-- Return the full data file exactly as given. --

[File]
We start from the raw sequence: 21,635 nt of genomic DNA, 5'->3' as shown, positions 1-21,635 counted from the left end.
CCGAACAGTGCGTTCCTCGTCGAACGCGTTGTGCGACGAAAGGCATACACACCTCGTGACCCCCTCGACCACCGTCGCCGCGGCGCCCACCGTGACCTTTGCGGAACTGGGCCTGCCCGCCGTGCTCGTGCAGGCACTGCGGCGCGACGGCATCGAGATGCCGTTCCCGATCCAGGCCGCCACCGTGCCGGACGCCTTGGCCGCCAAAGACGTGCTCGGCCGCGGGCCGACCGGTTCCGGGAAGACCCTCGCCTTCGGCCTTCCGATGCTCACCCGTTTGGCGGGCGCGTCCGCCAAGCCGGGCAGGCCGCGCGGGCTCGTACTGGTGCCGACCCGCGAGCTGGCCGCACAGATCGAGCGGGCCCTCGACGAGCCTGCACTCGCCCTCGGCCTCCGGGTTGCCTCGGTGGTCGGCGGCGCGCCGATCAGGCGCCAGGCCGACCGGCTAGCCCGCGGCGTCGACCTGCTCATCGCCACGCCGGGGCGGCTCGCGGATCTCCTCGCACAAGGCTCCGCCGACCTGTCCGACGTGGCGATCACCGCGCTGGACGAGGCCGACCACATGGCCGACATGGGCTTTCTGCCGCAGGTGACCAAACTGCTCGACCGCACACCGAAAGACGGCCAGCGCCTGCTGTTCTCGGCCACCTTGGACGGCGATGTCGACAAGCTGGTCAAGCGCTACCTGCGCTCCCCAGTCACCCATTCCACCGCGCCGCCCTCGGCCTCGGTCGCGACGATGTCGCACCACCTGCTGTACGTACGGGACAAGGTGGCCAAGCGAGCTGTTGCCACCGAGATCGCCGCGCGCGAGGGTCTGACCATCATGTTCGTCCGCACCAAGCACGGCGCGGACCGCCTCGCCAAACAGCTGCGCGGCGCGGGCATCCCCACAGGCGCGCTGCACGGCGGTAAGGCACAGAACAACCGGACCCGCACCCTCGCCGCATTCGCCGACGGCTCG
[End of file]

We start from the raw sequence: 21,635 nt of genomic DNA, 5'->3' as shown, positions 1-21,635 counted from the left end.
CCGAACAGTGCGTTCCTCGTCGAACGCGTTGTGCGACGAAAGGCATACACACCTCGTGACCCCCTCGACCACCGTCGCCGCGGCGCCCACCGTGACCTTTGCGGAACTGGGCCTGCCCGCCGTGCTCGTGCAGGCACTGCGGCGCGACGGCATCGAGATGCCGTTCCCGATCCAGGCCGCCACCGTGCCGGACGCCTTGGCCGCCAAAGACGTGCTCGGCCGCGGGCCGACCGGTTCCGGGAAGACCCTCGCCTTCGGCCTTCCGATGCTCACCCGTTTGGCGGGCGCGTCCGCCAAGCCGGGCAGGCCGCGCGGGCTCGTACTGGTGCCGACCCGCGAGCTGGCCGCACAGATCGAGCGGGCCCTCGACGAGCCTGCACTCGCCCTCGGCCTCCGGGTTGCCTCGGTGGTCGGCGGCGCGCCGATCAGGCGCCAGGCCGACCGGCTAGCCCGCGGCGTCGACCTGCTCATCGCCACGCCGGGGCGGCTCGCGGATCTCCTCGCACAAGGCTCCGCCGACCTGTCCGACGTGGCGATCACCGCGCTGGACGAGGCCGACCACATGGCCGACATGGGCTTTCTGCCGCAGGTGACCAAACTGCTCGACCGCACACCGAAAGACGGCCAGCGCCTGCTGTTCTCGGCCACCTTGGACGGCGATGTCGACAAGCTGGTCAAGCGCTACCTGCGCTCCCCAGTCACCCATTCCACCGCGCCGCCCTCGGCCTCGGTCGCGACGATGTCGCACCACCTGCTGTACGTACGGGACAAGGTGGCCAAGCGAGCTGTTGCCACCGAGATCGCCGCGCGCGAGGGTCTGACCATCATGTTCGTCCGCACCAAGCACGGCGCGGACCGCCTCGCCAAACAGCTGCGCGGCGCGGGCATCCCCACAGGCGCGCTGCACGGCGGTAAGGCACAGAACAACCGGACCCGCACCCTCGCCGCATTCGCCGACGGCTCG